Who funds WHO?


US President Donald Trump has stirred a debate over the impartiality of the World Health Organisation (WHO) accusing it of being too China-centric and thus failing to stop novel coronavirus pandemic. Trump went on to stop the US’s fund to the WHO.

The US has been the biggest contributor to the WHO purse, which has a budget of $6.2 billion. The WHO is funded by its members and philanthropic organisations.

According to the WHO website, the US with 14.67 per cent of total contribution is the largest funding source for the United Nations health agency. The next big contributors are the Bill and Melinda Gates Foundation (9.76 per cent) and GAVI Alliance (8.39 per cent). The GAVI Alliance is a Geneva-based public-private partnership organisation to which Bill and Melinda Gates Foundation makes a sizeable contribution.

The UK (7.79 per cent) and Germany (5.68 per cent) are the only other country after the US to make over 5 per cent of total financial budget of the WHO.

The UN Office for the Coordination of Humanitarian Affairs (UNOCHA) is other body to make over 5 per cent contribution. The World Bank (3.42 per cent), the Rotary International (3.3 per cent), the European Commission (3.3 per cent) and Japan (2.7 per cent) are among other major contributors to the WHO’s finances.

China, which is at the centre of the current WHO controversy in the wake of novel coronavirus pandemic, contributes only 0.21 per cent of total money flowing into the global health agency.

India’s share of contribution is more than double the China’s at 0.48 per cent and much closer to France’s (0.5 per cent). Interestingly, even Pakistan contributes (0.36 per cent) to the WHO more than China.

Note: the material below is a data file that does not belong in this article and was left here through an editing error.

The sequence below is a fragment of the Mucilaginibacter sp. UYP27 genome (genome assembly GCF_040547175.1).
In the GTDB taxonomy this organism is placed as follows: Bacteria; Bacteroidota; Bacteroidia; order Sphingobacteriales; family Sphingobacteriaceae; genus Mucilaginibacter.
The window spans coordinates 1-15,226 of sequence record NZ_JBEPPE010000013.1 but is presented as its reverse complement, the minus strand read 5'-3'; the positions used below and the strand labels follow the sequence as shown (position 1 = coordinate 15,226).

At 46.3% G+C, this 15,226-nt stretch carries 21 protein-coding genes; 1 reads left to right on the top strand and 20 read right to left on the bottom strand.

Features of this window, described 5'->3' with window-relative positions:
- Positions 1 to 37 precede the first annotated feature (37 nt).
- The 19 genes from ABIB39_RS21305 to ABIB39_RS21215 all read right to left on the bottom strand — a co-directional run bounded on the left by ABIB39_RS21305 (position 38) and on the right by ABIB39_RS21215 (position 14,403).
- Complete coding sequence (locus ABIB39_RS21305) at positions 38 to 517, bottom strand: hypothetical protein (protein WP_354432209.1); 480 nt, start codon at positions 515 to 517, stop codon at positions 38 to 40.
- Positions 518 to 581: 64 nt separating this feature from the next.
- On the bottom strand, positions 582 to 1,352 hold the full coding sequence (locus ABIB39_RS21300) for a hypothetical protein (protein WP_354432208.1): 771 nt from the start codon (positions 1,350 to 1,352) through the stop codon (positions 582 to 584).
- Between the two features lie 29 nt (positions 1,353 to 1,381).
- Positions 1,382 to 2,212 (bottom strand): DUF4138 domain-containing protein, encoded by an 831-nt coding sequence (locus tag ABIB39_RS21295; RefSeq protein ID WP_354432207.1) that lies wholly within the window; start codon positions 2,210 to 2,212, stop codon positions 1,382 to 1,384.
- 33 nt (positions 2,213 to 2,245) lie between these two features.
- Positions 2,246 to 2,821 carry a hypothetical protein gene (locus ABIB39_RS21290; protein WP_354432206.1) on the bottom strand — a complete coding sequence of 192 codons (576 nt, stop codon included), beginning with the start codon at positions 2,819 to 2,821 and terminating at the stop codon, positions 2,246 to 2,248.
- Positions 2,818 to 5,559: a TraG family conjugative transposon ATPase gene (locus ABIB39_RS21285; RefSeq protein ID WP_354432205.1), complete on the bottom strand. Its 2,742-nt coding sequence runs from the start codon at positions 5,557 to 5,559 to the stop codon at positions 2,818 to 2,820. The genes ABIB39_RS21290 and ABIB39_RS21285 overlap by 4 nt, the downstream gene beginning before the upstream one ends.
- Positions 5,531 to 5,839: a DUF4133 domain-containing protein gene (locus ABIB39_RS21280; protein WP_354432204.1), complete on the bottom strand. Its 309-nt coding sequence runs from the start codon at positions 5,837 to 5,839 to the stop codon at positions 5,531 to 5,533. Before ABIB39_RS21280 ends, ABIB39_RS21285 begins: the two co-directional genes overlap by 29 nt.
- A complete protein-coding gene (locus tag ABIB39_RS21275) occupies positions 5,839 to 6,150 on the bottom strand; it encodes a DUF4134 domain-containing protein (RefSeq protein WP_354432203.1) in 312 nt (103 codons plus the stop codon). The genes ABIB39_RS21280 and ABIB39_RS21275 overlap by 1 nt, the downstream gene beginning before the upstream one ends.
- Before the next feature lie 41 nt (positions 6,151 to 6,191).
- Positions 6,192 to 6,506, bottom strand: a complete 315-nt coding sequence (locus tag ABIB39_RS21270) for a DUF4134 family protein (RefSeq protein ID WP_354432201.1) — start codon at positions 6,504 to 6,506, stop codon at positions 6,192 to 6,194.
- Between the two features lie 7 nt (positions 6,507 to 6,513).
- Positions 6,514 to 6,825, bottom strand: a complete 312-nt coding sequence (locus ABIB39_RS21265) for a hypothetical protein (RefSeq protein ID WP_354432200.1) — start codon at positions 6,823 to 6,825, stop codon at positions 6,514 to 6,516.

There are four ways in which the WHO gets its fund. Voluntary contributions are the biggest category of funding that the WHO receives – almost 80 per cent of all contributions. Voluntary contributions can be made by member states – 194 at present — or NGOs. These funds come in two forms – core voluntary contributions and specified voluntary contributions.

Core contributions give the WHO flexibility to use the money according to its need and priorities, specified contributions need to go towards the specified cause.

The next big category of funding is assessed contributions. These are like membership fees. Being a WHO member for a country does not come free. The WHO assesses stipulated fee for each member country depending on its financial health and population. For some reason, world’s biggest economy, the US, contributes almost 15 per cent of total WHO funds and the second largest less than 0.25 per cent.

The assessed contributions or WHO membership fee accounts for 17 per cent of total funding of the health agency, which introduced a special funding framework in 2011, two years after swine flu pandemic hit the globe.

Pandemic Influenza Preparedness (PIP) contributions make up about 3 per cent of total WHO funds. Its stated goal in 2011 was “to improve and strengthen the sharing of influenza viruses with human pandemic potential”. Novel coronavirus is much like an influenza virus causing similar symptoms in humans with a difference that it complicates pre-existing health conditions particularly among elderly people.

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About the author: Sohom Das
Founder of Tuccho.

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